Bring Forward the National Freight and Supply Chain Strategy Review

Policy Factsheet

A clear National Strategy to enhance the efficiency and safety of Australia’s supply chain has been a long-term policy objective for ALC and was enthusiastically supported by industry participants, since the proposal was adopted by the Federal Government in November 2016.

ALC and its members made substantial contributions to progressing development of the Strategy, beginning with the industry-led inquiry that comprehensively reviewed the sector and identified the issues that needed to be addressed. Furthermore, ALC developed a series of Discussion Papers to further highlight action areas, that were used to inform the Strategy.
On 2 August 2019, the Transport and Infrastructure Council (TIC) meeting of Ministers from all jurisdictions, met in Adelaide and agreed to the release of the National Freight and Supply Chain Strategy (NFSCS).

As a result, Australia now has a clear set of actions for improving supply chain efficiency which all governments nation-wide have committed to pursue.

The Strategy was accompanied by a National Action Plan which identifies four key focus areas, as follows:

  1. Smarter and targeted infrastructure investment;
  2. Enable improved supply chain efficiency;
  3. Better planning, coordination and regulation; and
  4. Better freight location and performance data.
    ALC was especially pleased that the Strategy committed to the establishment of a National Freight Data Hub and to developing a set of National Planning Principles, both of which are initiatives that have been long-standing priorities for ALC members and for many in the industry.

The National Action Plan also contains commitments from the Commonwealth to several new notable actions, including:

  1. Benchmarking performance of key import and export supply chains against international competitors;
  2. Developing a national framework for High Productivity Vehicles (HPVs);
  3. Convening a National Urban Freight Planning Forum; and
  4. Developing a Transport Sector Skills Strategy.
    The Federal Government has also advised that as part of its implementation plan, there will be updated mapping of key freight routes and hubs.
    All jurisdictions have agreed to provide reports to the Transport and Infrastructure Council meeting held towards the end of each year outlining the progress that has been made in implementing the agreed actions contained in the Strategy.
    ALC has continued to advocate for the implementation of the NFSCS, ensuring the Strategy underpins a national approach at a whole-of-government level and confirming it remains current.

Bring Forward the National Freight and Supply Chain Strategy Review

Australia is a single national economy and the supply chain underpins a productive, functioning economy. The NFSCS is an industry led solution, acknowledging the issues, challenges and opportunities of the supply chain.

Since the inception of the Strategy, Australia and the world has changed dramatically, including facing a global pandemic, a catastrophic 2020 bushfire season and frequent extreme weather events. The experience of closed borders in Australia highlighted the criticality of all modes of freight. The pandemic has demonstrated the criticality of air freight in the economy and supply chain ecosystem, particularly for high-value goods, it requires further attention in the national action plan. A sensible national approach to freight infrastructure is needed now more than ever and the first review of The Strategy is due in 2024.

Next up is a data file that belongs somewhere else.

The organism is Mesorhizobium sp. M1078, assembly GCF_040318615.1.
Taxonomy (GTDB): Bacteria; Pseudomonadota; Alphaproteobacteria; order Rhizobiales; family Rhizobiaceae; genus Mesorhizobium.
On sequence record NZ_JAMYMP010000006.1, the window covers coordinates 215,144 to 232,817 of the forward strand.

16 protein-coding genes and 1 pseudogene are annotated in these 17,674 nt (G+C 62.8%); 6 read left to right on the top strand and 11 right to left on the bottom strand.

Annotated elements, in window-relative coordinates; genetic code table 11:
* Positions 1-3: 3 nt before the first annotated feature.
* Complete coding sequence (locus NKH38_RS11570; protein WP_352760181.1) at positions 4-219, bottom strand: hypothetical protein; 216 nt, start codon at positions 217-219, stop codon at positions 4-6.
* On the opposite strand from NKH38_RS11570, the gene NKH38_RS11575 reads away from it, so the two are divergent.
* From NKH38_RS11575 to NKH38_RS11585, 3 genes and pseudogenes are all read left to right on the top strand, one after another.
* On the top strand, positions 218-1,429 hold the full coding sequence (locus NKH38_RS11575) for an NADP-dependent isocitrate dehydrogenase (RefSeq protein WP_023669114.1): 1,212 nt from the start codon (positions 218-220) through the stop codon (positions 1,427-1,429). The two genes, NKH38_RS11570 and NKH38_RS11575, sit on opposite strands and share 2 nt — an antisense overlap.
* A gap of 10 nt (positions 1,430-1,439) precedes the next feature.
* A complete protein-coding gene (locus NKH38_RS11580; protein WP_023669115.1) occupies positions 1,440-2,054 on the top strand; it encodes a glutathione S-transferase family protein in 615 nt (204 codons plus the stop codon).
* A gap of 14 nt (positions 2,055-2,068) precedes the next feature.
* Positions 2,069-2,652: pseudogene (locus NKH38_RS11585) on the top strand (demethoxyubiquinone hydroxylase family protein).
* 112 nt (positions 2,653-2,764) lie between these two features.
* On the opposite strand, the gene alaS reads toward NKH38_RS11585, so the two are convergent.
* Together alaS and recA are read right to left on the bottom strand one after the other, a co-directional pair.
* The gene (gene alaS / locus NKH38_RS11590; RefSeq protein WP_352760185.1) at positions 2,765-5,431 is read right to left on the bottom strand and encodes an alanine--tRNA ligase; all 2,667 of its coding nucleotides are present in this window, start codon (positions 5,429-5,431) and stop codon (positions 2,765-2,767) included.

The current Strategy needs to be refreshed to incorporate the lessons learned from this disruption to ensure a sustainable and resilient supply chain. To better understand our supply chains, research should be guided by industry to define domestic and export supply chains and inform the review to ensure the strategy is fit for purpose and enables growth.


  1. Bring forward the review of NFSCS through the Freight Industry Reference Panel, currently scheduled for 2024 to 2023 to integrate:
    a) Lessons learned from the pandemic;
    b) Environmental social and governance challenges emerging in the global freight scene i.e., international efforts to decarbonise freight (including Australia's target of a 43 per cent reduction in emissions by 2030);
    c) Extreme weather events and the effects of climate change;
    d) Increased skills shortage brought about by a reduction in immigration due to COVID related border closures; and
    e) Global supply chain disruptions.
  2. Through the NFSCS, commit to a truly multimodal freight and logistics supply chain, including the need for modal shift and the criticality of air freight to the national economy.
  3. Identify a nationally agreed approach to building infrastructure that meets the future freight and logistics growth and enhances network resilience. For example, constructing key freight infrastructure such as the east-west rail line to a higher standard to withstand extreme weather events
  4. Examine the need for investment in sovereign manufacturing capability to address 'point-in-time' disruptions and emerging challenges such as availability of fuel additive AdBlue, pallet shortages and long-term fuel security
  5. Infrastructure projects being considered by Infrastructure Australia (IA) should be considered against the objectives of the National Freight and Supply Chain Strategy to ensure the needs of freight are met
  6. To underpin the review, funding should be allocated to research and define Australia’s supply chain.

Read more about the National Freight and Supply Chain Strategy.